Year of the Rocket Man

As a child Reginald Dwight was shy and lonely, but possessed of an astonishing natural gift for the piano. Flash forward to Aug. 25, 1970, when the then 23-year-old would give a mind-blowing performance at the Troubadour, catapulting him into stardom. That fellow, the world now knows as Elton John, and this is his year.

With biopic Rocketman released in theaters (on DVD Aug. 27), an autobiography due in October, and a worldwide tour he’s currently rocking, 2019 is treating us to a generous helping of the enduring performer.

Rocketman is not a typical biopic. Instead, it is a musical fantasy that takes liberties with reality, while still capturing the spirit of its singular subject. “It’s obviously not all true, but it’s the truth,” is how Sir Elton puts it himself in an essay for The Guardian in which he writes candidly about his childhood, sexuality, whirlwind success, and subsequent substance abuse – all depicted in the film. In a voice that’s characteristically honest, painful, and droll, he details the ways in which he hasn’t “lived a PG-13 rated life.” Indeed, Rocketman has a solid R-rating. Unlike some other watered down biographical offerings, it thankfully doesn’t skirt around the depiction of same-sex relationships, addiction, or just plain bad behavior. As the man himself puts it, “… at my worst, I was disgusting and awful, and there’s no reason to pretend otherwise.”

Rocketman doesn’t sidestep every biopic trapping – there are certain marks they all tend to hit – but it does so with such idiosyncrasy, befitting and respectful of its central figure, that you can forgive a few flaws. It’s exhilarating to witness John’s extraordinary music and glorious get-ups used to articulate such a visual portrayal of his interior.

If, like me, this makes you all the more impatient to delve into the aforementioned autobiography (titled, simply, Me) this fall, then check out Captain Fantastic: Elton John’s Stellar Trip Through the ‘70s, to tide you over. Based on one-on-one interviews with rock journalist Tom Doyle, the book charts the kismet beginning of John’s 50-years-and-counting songwriting partnership with Bernie Taupin, and all the highs and lows of his meteoric ride through the decade.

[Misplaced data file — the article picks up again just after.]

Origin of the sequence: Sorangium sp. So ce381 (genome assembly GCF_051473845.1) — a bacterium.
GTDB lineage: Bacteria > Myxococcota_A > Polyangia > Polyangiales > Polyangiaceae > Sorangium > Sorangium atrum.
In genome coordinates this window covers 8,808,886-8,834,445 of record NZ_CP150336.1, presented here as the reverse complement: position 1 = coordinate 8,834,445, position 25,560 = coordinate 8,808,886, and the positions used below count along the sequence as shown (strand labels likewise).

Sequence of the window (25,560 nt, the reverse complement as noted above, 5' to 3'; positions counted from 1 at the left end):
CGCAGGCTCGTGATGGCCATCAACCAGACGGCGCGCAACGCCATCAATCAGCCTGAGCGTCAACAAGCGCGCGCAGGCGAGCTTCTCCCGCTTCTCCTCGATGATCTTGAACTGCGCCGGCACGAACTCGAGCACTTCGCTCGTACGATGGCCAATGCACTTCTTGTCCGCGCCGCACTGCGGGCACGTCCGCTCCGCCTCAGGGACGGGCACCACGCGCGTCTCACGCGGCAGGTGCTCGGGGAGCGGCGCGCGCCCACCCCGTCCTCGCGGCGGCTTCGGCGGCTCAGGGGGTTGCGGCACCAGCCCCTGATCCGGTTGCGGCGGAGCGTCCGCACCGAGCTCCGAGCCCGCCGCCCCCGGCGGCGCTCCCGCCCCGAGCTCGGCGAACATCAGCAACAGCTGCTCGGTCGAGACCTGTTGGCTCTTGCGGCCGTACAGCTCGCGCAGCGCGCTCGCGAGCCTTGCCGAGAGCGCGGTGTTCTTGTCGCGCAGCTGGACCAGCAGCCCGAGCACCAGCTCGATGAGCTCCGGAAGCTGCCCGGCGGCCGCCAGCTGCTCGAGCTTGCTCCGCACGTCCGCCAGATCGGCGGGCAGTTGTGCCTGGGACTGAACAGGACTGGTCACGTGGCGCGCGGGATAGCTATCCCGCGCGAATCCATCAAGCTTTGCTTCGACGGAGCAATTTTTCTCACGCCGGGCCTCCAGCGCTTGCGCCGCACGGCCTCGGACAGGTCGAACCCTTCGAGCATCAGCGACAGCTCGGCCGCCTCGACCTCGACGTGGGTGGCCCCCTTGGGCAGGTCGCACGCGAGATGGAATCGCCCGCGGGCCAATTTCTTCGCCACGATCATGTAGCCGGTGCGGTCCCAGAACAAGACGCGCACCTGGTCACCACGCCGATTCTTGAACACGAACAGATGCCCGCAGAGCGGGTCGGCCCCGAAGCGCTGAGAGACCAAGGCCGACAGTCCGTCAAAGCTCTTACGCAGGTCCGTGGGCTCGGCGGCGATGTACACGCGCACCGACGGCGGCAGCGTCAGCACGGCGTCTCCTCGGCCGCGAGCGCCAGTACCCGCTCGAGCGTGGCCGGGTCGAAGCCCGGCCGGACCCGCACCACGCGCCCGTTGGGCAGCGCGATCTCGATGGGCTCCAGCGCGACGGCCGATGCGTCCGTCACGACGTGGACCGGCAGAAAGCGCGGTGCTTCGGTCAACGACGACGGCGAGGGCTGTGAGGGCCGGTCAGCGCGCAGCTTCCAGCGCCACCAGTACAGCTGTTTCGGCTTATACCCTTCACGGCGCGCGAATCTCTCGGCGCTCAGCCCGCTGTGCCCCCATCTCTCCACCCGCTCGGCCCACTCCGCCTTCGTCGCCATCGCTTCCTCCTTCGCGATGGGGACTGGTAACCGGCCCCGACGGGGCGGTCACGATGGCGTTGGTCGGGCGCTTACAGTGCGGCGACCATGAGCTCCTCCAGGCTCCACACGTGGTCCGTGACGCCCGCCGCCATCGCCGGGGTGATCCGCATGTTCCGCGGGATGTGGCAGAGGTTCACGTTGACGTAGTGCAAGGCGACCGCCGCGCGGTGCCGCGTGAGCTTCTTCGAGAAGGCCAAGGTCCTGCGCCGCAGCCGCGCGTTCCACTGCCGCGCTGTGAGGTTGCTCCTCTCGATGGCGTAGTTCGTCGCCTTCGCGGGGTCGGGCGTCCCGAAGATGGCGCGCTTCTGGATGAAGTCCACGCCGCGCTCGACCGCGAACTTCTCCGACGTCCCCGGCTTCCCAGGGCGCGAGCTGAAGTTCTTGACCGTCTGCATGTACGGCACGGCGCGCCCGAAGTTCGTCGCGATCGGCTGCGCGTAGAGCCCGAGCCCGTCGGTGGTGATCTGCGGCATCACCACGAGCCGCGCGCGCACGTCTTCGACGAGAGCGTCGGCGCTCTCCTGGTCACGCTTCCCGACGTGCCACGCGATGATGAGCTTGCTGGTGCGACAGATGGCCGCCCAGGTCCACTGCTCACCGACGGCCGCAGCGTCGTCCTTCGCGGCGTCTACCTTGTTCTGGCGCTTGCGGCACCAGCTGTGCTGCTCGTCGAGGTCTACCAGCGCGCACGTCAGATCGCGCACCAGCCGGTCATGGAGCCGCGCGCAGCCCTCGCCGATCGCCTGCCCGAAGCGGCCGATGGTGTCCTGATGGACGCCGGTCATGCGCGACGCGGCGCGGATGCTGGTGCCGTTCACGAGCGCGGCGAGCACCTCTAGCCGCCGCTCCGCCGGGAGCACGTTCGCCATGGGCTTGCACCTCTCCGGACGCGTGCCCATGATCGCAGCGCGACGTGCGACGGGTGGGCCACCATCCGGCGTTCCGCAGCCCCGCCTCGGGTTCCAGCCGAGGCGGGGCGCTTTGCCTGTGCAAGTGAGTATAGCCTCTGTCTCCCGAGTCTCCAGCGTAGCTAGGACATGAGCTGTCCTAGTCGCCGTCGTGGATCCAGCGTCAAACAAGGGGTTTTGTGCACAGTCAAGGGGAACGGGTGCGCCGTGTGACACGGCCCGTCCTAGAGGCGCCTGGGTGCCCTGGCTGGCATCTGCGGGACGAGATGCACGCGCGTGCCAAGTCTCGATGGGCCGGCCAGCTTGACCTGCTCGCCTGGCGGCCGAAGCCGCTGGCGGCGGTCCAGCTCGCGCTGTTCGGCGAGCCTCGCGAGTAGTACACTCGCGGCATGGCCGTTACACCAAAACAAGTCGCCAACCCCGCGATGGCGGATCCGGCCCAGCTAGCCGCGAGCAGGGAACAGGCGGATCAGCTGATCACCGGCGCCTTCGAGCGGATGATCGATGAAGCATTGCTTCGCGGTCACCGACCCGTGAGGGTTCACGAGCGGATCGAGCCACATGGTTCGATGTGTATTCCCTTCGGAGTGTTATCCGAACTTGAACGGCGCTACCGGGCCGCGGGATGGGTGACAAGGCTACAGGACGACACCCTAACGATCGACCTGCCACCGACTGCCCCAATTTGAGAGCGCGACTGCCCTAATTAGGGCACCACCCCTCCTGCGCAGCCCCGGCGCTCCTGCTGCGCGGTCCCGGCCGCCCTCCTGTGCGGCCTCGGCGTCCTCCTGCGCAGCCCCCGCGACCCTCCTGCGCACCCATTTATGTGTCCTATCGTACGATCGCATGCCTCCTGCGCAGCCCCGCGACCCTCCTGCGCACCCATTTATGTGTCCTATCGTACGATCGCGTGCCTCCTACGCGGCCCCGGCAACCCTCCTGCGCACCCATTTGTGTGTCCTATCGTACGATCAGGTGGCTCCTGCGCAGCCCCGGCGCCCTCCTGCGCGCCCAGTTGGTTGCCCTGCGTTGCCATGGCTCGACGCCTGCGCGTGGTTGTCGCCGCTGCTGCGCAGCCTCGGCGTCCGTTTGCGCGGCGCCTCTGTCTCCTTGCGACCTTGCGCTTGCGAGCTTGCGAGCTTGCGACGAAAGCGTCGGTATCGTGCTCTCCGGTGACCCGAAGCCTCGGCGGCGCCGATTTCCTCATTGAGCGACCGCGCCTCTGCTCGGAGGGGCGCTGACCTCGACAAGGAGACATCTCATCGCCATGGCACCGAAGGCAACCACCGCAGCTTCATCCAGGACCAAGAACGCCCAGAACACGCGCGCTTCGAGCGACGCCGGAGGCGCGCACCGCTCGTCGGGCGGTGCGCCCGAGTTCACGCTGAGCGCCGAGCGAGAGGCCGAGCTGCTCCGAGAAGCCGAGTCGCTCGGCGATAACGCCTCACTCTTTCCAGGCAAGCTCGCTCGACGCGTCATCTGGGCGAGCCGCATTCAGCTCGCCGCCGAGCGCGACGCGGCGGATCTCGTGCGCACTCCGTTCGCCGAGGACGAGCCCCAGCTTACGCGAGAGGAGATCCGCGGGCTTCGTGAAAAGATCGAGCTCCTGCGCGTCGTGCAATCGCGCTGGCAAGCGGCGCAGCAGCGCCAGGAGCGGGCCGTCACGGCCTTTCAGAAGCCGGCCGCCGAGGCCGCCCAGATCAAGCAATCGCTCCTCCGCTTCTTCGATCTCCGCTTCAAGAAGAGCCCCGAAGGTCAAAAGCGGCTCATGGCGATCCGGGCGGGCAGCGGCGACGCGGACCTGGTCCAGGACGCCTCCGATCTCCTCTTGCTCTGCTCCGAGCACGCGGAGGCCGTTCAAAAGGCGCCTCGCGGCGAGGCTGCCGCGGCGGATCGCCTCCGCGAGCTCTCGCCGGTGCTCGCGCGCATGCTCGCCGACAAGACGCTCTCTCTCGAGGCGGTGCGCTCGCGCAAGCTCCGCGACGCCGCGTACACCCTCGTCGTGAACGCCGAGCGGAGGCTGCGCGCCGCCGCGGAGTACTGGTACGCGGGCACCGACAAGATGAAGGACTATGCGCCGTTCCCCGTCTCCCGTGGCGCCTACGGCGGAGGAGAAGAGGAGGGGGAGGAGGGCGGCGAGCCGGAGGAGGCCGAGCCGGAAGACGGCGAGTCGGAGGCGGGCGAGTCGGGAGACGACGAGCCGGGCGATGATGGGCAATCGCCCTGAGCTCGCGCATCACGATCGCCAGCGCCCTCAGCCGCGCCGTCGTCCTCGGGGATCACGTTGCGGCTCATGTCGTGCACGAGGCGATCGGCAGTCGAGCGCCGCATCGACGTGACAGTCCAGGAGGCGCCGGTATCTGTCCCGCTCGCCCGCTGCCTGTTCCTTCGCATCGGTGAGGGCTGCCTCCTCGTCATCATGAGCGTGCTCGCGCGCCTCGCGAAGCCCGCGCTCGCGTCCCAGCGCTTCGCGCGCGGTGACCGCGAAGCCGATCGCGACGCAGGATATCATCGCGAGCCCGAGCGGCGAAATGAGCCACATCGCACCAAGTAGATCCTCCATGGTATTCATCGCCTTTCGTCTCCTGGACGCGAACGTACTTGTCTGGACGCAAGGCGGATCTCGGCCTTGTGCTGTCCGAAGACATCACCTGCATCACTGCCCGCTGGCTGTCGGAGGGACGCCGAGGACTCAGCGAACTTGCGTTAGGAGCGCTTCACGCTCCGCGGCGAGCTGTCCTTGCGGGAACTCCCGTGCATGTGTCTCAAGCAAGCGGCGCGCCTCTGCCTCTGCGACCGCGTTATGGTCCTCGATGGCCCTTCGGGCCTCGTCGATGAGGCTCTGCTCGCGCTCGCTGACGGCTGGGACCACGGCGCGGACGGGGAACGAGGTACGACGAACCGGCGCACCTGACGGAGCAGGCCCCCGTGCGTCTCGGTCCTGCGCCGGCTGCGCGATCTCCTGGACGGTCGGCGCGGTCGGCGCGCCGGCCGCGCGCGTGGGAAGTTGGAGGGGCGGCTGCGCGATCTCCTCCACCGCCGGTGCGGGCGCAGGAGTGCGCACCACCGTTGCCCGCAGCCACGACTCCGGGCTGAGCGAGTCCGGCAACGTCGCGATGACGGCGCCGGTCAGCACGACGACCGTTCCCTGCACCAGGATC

I was cover-to-cover captivated by the mercurial musician’s recollections of how his charismatic and uninhibited stage persona was a 180 from his offstage bouts with crippling self-doubt and depression. The euphoria of the eager reception of his prolific and eclectic songwriting prowess was tempered by exhaustive overwork and a level of fame he was ill-equipped for.

By the end of the decade he was lost and ready to retire. He, of course, did nothing of the sort, and has instead repeatedly picked himself up, dusted himself off, and never lost his driving force. That is, to create music, and to share it with the world.

On that note, here are 10 Elton John songs that I simply could not live without (all available for instant streaming). Drop your favorites in the comments below.

  • "Your Song"
  • "Levon"
  • "Rocket Man"
  • "Honky Cat"
  • "Crocodile Rock"
  • "Goodbye Yellow Brick Road"
  • "Bennie and the Jets"
  • "I’m Still Standing"
  • "I Guess That’s Why They Call It the Blues"
  • "I Want Love"

Elton John - Bennie And The Jets (Central Park, NYC 1980)


Excellent post, Nicole. As a fellow John-o-phile (Eltonian?), I'll take your top 10 songs and raise you my top five albums, "High Fidelity"-style. 1. 11-17-70 2. Tumbleweed Connection 3. Goodbye Yellow Brick Road 4. Honky Chateau 5. Madman Across the Water

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